MacKenzie feels the same is true for the women’s program. He said their recruiting is “in a good place” at the moment but knows it can always get better.

“What [the arena will] do is raise the profile of our program so we’re going to have an opportunity to get a shot at those one or two players that maybe really make a difference in your program — like a difference-maker type player,” MacKenzie said. “We’re going to get a shot at them where maybe we don’t right now.”

The new arena won’t just help UConn land elite players, it’ll also play a significant role in player development. For as well as both coaches have recruited, making sure the players they bring in get better has been a foundational element for both programs.

Take Jonny Evans for example, a solid prospect who was a good role player his first two years in Storrs before transforming into the Huskies' first Division I All-American. Now, the players and staff will have even more tools at their disposal to aid player development.

“We have a vehicle now where these kids can maximize their potential,” Cavanaugh said.

Currently, UConn’s hockey facilities are spread out. The locker rooms are in Freitas Ice Forum but players have to walk up Jim Calhoun Way to go to the weight room in Shenkman Training Center, which it shares with the football team and a handful of other programs.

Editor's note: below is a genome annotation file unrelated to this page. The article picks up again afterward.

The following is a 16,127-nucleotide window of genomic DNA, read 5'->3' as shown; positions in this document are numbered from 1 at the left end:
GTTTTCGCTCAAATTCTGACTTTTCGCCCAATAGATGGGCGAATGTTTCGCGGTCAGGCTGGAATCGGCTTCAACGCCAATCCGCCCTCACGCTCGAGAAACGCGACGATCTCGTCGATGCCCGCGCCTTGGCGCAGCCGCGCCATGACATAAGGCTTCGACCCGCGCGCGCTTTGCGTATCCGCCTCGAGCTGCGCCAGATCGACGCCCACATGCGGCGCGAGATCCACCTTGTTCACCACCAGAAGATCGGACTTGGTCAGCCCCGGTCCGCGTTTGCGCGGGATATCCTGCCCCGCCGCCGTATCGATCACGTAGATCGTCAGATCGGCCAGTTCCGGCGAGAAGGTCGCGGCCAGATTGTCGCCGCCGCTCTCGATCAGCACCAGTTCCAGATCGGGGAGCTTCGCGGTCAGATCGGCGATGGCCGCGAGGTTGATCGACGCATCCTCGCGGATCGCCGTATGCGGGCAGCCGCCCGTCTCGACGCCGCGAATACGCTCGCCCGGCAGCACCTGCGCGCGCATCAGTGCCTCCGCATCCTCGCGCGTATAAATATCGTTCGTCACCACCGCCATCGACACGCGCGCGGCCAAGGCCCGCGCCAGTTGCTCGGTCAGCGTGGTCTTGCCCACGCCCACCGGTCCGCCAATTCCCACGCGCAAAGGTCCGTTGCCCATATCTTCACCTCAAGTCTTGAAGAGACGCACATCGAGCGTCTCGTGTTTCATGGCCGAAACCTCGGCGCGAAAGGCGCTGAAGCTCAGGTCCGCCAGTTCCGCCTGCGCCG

There also isn’t much auxiliary space outside of the ice sheet at Freitas which forces the teams to stretch in the lobby. With the new arena, everything will be in one place.

“It’s a building that they’ll want to hang around in,” Cavanaugh said. “Hilltop’s right there and most of our players live in Hilltop and the fact that they can come here for lunch or after practice, they’re not gonna be in a rush to get out of the rink because there’s a lounge, they can hang out or there’s a room where they can go shoot pucks or they can get an extra workout in without having to walk in zero-degree weather to the gym.”

In 2006, UConn built the Burton Family Football Complex and Shenkman Training Center for its football program, which had recently moved up to the FBS level. In 2014, the Werth Family Champions Center opened as a new state-of-the-art facility for its elite basketball programs.

Most recently, the school created its athletics district — or “Olympic Village,” as Benedict called it on Saturday — which included new stadiums for the baseball, lacrosse, soccer, and softball programs as well as the Rizza Performance Center, which houses the facilities for those teams.

The still-unnamed new hockey rink is UConn’s first major investment in its hockey programs since building Freitas Ice Forum to replace the outdoor rink in 1998. While facilities certainly don’t guarantee success, both coaches have found ways to win with their current circumstances.

If all goes according to plan, the new arena won’t be anything completely transformative for either program, it’ll simply be the missing piece to finally put them over the top.